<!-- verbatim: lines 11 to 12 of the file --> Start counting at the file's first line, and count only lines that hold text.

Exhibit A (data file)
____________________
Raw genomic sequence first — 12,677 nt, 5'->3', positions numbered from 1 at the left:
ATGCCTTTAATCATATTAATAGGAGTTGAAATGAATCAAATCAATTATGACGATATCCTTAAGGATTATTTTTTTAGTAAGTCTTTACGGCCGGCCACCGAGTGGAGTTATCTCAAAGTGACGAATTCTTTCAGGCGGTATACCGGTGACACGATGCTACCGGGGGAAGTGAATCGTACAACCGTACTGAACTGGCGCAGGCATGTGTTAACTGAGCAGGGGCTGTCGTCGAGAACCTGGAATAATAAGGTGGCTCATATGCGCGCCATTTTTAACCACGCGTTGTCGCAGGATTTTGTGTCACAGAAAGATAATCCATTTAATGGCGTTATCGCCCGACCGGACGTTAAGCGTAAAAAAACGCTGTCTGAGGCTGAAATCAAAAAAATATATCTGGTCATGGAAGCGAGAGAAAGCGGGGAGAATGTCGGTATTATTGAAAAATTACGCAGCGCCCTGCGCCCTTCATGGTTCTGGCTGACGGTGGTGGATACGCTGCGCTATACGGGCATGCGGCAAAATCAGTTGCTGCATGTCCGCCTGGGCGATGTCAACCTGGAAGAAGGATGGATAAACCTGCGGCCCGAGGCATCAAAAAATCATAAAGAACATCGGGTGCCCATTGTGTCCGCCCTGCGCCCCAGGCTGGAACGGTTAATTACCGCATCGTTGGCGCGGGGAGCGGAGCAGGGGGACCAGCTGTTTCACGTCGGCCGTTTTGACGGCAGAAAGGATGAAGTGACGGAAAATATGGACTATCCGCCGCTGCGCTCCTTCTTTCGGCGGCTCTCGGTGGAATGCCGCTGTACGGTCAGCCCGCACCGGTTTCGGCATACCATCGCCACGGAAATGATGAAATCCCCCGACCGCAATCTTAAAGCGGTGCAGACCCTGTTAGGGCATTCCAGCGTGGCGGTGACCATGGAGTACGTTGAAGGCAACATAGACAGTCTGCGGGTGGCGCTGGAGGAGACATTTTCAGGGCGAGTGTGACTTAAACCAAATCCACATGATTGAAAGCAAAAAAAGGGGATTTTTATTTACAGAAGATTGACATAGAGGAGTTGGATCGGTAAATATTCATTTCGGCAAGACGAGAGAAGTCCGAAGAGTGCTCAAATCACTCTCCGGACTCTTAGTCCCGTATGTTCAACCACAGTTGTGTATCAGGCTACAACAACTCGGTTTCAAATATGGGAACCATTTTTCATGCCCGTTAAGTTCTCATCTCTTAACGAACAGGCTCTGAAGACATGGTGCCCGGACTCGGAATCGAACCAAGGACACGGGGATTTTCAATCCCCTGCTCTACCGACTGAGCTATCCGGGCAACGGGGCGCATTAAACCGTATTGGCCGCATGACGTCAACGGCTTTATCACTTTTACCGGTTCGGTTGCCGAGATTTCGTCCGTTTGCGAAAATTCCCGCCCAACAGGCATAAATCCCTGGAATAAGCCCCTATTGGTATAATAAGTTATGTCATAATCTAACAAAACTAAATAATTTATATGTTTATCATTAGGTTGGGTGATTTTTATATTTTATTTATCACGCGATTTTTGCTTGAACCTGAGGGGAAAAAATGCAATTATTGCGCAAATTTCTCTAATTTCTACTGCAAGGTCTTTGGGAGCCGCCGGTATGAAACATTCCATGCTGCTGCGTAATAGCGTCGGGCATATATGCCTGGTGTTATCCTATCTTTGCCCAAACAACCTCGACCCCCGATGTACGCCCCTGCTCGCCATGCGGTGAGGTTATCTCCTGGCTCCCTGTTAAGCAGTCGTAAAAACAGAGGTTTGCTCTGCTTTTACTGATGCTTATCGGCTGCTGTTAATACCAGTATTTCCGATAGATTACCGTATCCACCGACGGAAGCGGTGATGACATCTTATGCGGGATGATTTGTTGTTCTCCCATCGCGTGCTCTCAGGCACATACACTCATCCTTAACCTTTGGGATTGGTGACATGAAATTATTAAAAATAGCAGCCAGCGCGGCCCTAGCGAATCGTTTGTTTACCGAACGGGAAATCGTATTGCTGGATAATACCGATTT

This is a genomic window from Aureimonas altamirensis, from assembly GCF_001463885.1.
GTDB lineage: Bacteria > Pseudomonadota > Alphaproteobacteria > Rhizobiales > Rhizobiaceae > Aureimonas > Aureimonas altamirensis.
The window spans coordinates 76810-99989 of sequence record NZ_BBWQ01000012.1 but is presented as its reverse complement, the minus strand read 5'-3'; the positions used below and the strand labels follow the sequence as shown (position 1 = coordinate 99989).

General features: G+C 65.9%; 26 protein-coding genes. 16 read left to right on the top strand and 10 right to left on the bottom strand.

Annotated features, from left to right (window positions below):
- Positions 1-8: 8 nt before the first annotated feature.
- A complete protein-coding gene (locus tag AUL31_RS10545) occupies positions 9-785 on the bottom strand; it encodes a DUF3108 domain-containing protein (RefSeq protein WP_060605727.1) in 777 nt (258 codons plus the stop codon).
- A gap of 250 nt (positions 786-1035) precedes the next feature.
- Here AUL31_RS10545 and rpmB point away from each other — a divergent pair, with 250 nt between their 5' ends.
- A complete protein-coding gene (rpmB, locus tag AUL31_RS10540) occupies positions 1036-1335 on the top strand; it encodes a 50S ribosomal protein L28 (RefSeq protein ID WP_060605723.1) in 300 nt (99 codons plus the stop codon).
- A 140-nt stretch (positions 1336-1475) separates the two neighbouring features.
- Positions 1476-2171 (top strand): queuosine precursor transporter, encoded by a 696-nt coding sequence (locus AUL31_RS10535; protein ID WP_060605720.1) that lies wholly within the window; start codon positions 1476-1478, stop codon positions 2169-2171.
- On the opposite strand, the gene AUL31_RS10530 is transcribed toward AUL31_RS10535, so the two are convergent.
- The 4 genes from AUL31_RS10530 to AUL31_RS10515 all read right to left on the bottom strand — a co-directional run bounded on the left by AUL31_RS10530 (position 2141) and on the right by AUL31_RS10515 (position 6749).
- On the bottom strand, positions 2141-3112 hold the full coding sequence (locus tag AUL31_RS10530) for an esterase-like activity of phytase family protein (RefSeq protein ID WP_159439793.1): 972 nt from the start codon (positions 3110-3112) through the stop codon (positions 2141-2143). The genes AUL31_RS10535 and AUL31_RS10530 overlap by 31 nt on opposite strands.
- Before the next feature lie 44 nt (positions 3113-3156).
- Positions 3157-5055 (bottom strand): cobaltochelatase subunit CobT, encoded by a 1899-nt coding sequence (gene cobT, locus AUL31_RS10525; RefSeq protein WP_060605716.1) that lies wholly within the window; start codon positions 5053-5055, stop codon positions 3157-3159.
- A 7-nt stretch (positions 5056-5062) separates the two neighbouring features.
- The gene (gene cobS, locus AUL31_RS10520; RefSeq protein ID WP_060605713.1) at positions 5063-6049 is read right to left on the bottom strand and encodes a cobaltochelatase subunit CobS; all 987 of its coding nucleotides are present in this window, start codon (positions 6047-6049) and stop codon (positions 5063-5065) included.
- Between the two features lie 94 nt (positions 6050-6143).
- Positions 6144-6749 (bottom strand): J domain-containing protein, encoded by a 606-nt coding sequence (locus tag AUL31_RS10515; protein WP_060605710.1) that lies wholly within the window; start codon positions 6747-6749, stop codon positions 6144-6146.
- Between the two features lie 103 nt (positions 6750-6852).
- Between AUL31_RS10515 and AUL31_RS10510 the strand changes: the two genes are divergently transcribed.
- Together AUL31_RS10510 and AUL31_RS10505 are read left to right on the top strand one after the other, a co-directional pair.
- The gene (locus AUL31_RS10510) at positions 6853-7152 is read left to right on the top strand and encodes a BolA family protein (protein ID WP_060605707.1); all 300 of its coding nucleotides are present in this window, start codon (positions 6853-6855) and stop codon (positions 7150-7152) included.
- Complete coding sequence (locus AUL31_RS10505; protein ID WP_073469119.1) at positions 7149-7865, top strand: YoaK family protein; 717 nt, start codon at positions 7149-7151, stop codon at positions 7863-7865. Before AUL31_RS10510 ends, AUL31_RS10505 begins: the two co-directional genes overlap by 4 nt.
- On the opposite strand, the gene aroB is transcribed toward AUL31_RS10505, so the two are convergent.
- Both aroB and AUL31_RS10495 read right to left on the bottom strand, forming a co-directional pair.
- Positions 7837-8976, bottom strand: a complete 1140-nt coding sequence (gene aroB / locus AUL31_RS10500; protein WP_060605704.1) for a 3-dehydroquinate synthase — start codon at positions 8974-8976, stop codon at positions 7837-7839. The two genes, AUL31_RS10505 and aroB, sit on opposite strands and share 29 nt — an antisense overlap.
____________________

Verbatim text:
- Here AUL31_RS10545 and rpmB point away from each other — a divergent pair, with 250 nt between their 5' ends.
- A complete protein-coding gene (rpmB, locus tag AUL31_RS10540) occupies positions 1036-1335 on the top strand; it encodes a 50S ribosomal protein L28 (RefSeq protein ID WP_060605723.1) in 300 nt (99 codons plus the stop codon).